It was a town without a future. Those who could left the place. Those who were lucky enough to acquire education outside the city never returned there. Anyone who had the opportunity hurried to escape it. It all miraculously changed with the arrival of the new, secular residents. In less than a decade, the city population soared from 20,000 to nearly 60,000. “No other city in the country witnessed such an influx of new residents as that recorded in Beit Shemesh,” noted Shalom Fadida, who had served as mayor of Beit Shemesh at the time.

And then, the ultra-Orthodox discovered the place. Almost 40,000 of them settled in the city in the last decade. The beginning was promising. They moved to new neighborhoods built especially for the ultra-Orthodox community and, at first, provoked no opposition on the part of the local secular population.

However, the sense of peace and calm was abruptly shattered once the girl was attacked, and it was further undermined with the exclusion of women from the public space, which was interpreted by the townspeople and the Israeli public at large as an attempt to take control over the city and enforce on it the ultra-Orthodox way of life.

I went to see Shalom Fadida, the man who had opened the gates of the city to the ultra-Orthodox wave. His law firm is still seated in Beit Shemesh, but he had moved with his family to Tel Aviv. I asked him whether, looking back, he did not regret his decision to bring the ultra-Orthodox population to the city. He stared at me, evidently embarrassed by my question. “To tell you the truth,” he said after a few moments, “At the time, I did not imagine that we would get into this situation. Had I known what was going to happen, I would not have allowed them into the city. I would not have let them get close to it.”

He recalled those days when he was faced with the dilemma. “Beit Shemesh is located in the environs of Jerusalem and the ultra-Orthodox were looking for a place nearby to settle in, as close to Jerusalem as possible,” he recounted. “They could not afford to buy apartments in Jerusalem due to the high housing prices there, and they were thus looking for a place close by. Beit Shemesh was just right for them. At the time, there were some cabinet members who exerted heavy pressure on me. I finally approved the establishment of a single ultra-Orthodox neighborhood comprising 1,100 housing units. I told myself that as long as the ultra-Orthodox accounted for only 10% of the local population, they could not adversely affect the social fabric of the city. Had I said ‘no’ I would have been accused of anti-Semitism.”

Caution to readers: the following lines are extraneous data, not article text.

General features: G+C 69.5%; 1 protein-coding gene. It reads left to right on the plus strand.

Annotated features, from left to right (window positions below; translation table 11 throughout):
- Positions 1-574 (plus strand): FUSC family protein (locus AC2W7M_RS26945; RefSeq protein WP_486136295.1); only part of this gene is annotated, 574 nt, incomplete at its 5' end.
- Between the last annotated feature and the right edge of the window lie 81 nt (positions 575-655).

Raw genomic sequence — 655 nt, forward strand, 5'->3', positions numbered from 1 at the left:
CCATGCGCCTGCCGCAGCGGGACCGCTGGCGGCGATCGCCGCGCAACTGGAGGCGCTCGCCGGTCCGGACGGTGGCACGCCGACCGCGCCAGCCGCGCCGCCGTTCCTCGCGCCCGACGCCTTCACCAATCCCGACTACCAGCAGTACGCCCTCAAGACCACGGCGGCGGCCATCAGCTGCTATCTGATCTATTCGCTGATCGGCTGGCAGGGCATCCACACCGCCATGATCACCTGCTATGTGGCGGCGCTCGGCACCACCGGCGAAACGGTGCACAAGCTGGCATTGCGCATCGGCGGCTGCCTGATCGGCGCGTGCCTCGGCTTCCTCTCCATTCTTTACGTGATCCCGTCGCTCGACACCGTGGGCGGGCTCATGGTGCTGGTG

Fadida misses the Beit Shemesh of days gone by, the neighborly town where people knew each other and where secular and religious inhabitants lived in peace and harmony side by side with each other. “The situation today is impossible,” he added.

“The ultra-Orthodox can no longer be stopped. At this pace, it is not only Beit Shemesh that is liable to fall into their hands. In fact, the entire country may be taken over by the ultra-Orthodox. While we, the secular, are reducing the birth rate, theirs is on the increase. They have 10 children and even 12 and 14 children per family. Where are we headed, then?”

Fadida has a solution to the demographic problem of Beit Shemesh. In anticipation of the mayoral election, slated for October, the secular parties in the city have all joined forces in an attempt to block the strengthening ultra-Orthodox camp. Fadida and many of his allies in the election campaign are calling for the division of the city into two sections — a secular city and an ultra-Orthodox one. It seems that they have realized that they cannot live together.

There is no choice but to split up,” Richard Peres maintain. He plans to run for the office of mayor, leading the secular bloc. “If, God forbid, the ultra-Orthodox win the upcoming election, then Beit Shemesh will be lost for good. It will be a tragedy for us all. It is like losing your home and your family. For me, Beit Shemesh is home. The day I have to leave it, I’ll feel as if my life is over.” 

Daniel Ben Simon is a former Knesset member from the Labor party. Prior to his political career, he was a journalist with Israeli dailies Haaretz and Davar. Ben Simon wrote four books on Israeli society and is the recipient of the Sokolov Prize, an Israeli journalism award.